Sumitomo Mitsui Financial Group is on the hunt for bankers in the U.S., looking past the recent turmoil and concerns about an economic slowdown to accelerate its North American expansion plans.
The newly appointed head of the Japanese firm’s core banking unit says the downturn in the global economy will help it attract talent as it seeks to boost areas like sales and trading. Japan’s second-largest bank is also studying requirements to become a U.S. primary dealer, the select group that bids at Treasury bond auctions.
“We want to invest more to expand in the U.S.,” Akihiro Fukutome, who became CEO of Sumitomo Mitsui Banking this month, said in an interview. “The U.S. is the biggest single market and still growing.”
Struggling with ultra-low interest rates at home, Japan’s big lenders have been looking to overseas markets to drive growth. The U.S. in particular is where the megabanks have set their focus on areas from syndicated lending to capital markets. Such ambitions aren’t without risks and some foreign banks have struggled in trying to expand in the country.
Over the last few months, major banks from Goldman Sachs to Bank of America have either been cutting jobs or pausing hiring as merger activity declines and market volatility keeps some clients sidelined. Several of them may however be tempted to undo de facto hiring freezes to tap top talent from Credit Suisse Group after its emergency rescue.
For Sumitomo Mitsui, it aims to boost its secondary market business and further expand primary services like underwriting corporate bonds, according to Fukutome. The Japanese firm has an existing partnership with Jefferies Financial Group, which it wants to strengthen.
“We would like to do more in fixed income, currency and derivatives,” he said.
Fukutome said the bank needs time to study and prepare for what is required to become a U.S. primary dealer. Currently, Daiwa Securities Group Inc., Mizuho Financial Group Inc. and Nomura Holdings Inc. are Japanese banks designated as primary dealers by the Federal Reserve Bank of New York.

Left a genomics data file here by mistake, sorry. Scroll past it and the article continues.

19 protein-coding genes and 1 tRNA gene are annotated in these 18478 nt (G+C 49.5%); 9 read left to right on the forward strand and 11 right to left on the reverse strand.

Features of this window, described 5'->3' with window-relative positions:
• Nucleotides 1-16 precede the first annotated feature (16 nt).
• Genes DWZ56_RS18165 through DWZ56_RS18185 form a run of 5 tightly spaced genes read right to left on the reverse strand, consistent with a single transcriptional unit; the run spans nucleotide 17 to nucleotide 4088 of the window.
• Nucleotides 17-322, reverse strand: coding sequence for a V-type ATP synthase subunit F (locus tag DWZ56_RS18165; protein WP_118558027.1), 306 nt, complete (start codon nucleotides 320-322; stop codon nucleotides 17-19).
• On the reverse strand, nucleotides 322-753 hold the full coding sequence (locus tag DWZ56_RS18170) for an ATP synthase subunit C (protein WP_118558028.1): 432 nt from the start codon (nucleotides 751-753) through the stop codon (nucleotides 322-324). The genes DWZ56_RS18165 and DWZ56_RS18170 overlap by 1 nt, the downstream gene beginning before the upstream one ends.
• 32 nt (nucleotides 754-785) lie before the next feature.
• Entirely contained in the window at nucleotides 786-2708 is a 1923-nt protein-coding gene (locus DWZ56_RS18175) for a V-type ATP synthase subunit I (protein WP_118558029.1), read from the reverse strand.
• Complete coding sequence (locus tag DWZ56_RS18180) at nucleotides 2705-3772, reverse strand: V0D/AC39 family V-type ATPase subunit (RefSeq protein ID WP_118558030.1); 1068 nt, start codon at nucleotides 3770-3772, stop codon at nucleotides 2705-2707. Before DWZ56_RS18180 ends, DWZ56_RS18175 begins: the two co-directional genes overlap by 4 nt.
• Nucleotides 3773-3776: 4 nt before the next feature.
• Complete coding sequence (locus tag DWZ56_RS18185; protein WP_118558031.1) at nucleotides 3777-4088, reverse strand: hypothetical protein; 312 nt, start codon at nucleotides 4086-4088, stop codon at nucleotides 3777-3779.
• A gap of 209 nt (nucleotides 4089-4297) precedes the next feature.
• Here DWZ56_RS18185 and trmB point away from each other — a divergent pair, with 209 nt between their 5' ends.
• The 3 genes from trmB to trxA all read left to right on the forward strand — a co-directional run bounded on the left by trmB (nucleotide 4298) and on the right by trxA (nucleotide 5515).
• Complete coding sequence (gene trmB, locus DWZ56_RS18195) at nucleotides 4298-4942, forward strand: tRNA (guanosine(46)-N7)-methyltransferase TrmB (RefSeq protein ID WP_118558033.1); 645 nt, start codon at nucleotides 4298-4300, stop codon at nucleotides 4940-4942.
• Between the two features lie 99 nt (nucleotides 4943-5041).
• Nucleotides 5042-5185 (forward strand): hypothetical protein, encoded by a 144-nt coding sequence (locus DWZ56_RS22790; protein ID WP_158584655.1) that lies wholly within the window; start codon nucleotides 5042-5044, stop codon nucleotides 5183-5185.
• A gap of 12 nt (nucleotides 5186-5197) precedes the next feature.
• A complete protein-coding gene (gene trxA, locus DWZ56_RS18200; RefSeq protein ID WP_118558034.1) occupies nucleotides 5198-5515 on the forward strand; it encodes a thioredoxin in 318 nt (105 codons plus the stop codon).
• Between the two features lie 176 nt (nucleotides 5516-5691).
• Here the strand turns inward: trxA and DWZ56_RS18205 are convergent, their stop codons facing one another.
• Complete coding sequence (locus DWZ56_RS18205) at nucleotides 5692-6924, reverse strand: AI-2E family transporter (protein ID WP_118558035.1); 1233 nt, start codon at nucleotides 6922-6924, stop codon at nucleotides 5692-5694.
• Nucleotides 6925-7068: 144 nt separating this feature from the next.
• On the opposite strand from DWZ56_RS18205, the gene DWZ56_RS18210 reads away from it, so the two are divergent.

Asia Appetite, India
The bank is also looking to put more cash into Asian countries including Vietnam, the Philippines, Indonesia and India, according to Fukutome. The lender last month agreed to buy a stake worth about $1.5 billion in Vietnam Prosperity JSC Bank and in November agreed to purchase an additional stake in Philippines-based Rizal Commercial Banking Corp.
“In each of these countries, we have not reached a complete phase,” he said. “We are looking for further investment opportunities,” he said.
A market that remains one of the bank’s top priorities is India.
“We are very positive about India,” he said. “We have been saying we would like to do full-ranged banking services in these countries. We are at the very beginning phase in India.”
Fukutome, 60, joined the bank in 1985 and has had an unusual career that sets him apart from his peers running the country’s major banks. After spending a large chunk of his tenure in markets businesses, he left the bank in 2017 to become a senior executive at Toyota Motor Co. and president of the automaker’s finance company.
Fukutome begins as head of Sumitomo Mitsui’s banking unit just as the Bank of Japan ushers in its new governor, Kazuo Ueda, who starts on April 9. He’s hopeful Ueda will raise interest rates at some point, saying this would be a boon for Japanese banks.